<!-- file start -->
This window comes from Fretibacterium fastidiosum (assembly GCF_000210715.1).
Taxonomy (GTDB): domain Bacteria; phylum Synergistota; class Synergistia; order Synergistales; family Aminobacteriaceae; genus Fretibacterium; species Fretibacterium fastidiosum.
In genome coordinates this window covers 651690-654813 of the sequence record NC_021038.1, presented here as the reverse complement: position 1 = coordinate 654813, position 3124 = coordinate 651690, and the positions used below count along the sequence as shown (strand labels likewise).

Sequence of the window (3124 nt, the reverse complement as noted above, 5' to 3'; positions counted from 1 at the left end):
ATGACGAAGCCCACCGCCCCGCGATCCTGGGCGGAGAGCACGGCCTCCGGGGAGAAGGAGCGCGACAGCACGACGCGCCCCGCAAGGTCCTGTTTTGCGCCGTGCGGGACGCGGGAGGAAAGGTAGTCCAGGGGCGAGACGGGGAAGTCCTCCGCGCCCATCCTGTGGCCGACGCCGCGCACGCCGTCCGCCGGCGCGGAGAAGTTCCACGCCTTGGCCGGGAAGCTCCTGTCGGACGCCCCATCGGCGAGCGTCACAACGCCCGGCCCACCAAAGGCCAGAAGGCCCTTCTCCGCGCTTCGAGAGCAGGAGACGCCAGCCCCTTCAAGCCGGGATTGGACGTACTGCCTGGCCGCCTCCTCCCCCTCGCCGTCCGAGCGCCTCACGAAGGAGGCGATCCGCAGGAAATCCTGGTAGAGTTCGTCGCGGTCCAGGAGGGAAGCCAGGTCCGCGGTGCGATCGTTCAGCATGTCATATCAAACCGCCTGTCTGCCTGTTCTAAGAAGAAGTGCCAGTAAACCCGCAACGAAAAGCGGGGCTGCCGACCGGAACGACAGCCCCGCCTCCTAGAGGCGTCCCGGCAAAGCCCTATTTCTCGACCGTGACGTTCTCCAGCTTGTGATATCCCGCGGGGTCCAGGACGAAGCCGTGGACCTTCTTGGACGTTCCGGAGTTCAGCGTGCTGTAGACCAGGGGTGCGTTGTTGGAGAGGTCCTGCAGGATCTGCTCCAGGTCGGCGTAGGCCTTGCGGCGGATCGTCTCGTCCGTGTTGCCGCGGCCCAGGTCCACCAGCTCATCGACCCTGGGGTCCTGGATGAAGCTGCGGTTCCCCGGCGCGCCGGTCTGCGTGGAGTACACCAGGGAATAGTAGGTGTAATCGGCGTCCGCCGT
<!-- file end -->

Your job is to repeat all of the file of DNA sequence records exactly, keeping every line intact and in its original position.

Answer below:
This window comes from Fretibacterium fastidiosum (assembly GCF_000210715.1).
Taxonomy (GTDB): domain Bacteria; phylum Synergistota; class Synergistia; order Synergistales; family Aminobacteriaceae; genus Fretibacterium; species Fretibacterium fastidiosum.
In genome coordinates this window covers 651690-654813 of the sequence record NC_021038.1, presented here as the reverse complement: position 1 = coordinate 654813, position 3124 = coordinate 651690, and the positions used below count along the sequence as shown (strand labels likewise).

Sequence of the window (3124 nt, the reverse complement as noted above, 5' to 3'; positions counted from 1 at the left end):
ATGACGAAGCCCACCGCCCCGCGATCCTGGGCGGAGAGCACGGCCTCCGGGGAGAAGGAGCGCGACAGCACGACGCGCCCCGCAAGGTCCTGTTTTGCGCCGTGCGGGACGCGGGAGGAAAGGTAGTCCAGGGGCGAGACGGGGAAGTCCTCCGCGCCCATCCTGTGGCCGACGCCGCGCACGCCGTCCGCCGGCGCGGAGAAGTTCCACGCCTTGGCCGGGAAGCTCCTGTCGGACGCCCCATCGGCGAGCGTCACAACGCCCGGCCCACCAAAGGCCAGAAGGCCCTTCTCCGCGCTTCGAGAGCAGGAGACGCCAGCCCCTTCAAGCCGGGATTGGACGTACTGCCTGGCCGCCTCCTCCCCCTCGCCGTCCGAGCGCCTCACGAAGGAGGCGATCCGCAGGAAATCCTGGTAGAGTTCGTCGCGGTCCAGGAGGGAAGCCAGGTCCGCGGTGCGATCGTTCAGCATGTCATATCAAACCGCCTGTCTGCCTGTTCTAAGAAGAAGTGCCAGTAAACCCGCAACGAAAAGCGGGGCTGCCGACCGGAACGACAGCCCCGCCTCCTAGAGGCGTCCCGGCAAAGCCCTATTTCTCGACCGTGACGTTCTCCAGCTTGTGATATCCCGCGGGGTCCAGGACGAAGCCGTGGACCTTCTTGGACGTTCCGGAGTTCAGCGTGCTGTAGACCAGGGGTGCGTTGTTGGAGAGGTCCTGCAGGATCTGCTCCAGGTCGGCGTAGGCCTTGCGGCGGATCGTCTCGTCCGTGTTGCCGCGGCCCAGGTCCACCAGCTCATCGACCCTGGGGTCCTGGATGAAGCTGCGGTTCCCCGGCGCGCCGGTCTGCGTGGAGTACACCAGGGAATAGTAGGTGTAATCGGCGTCCGCCGT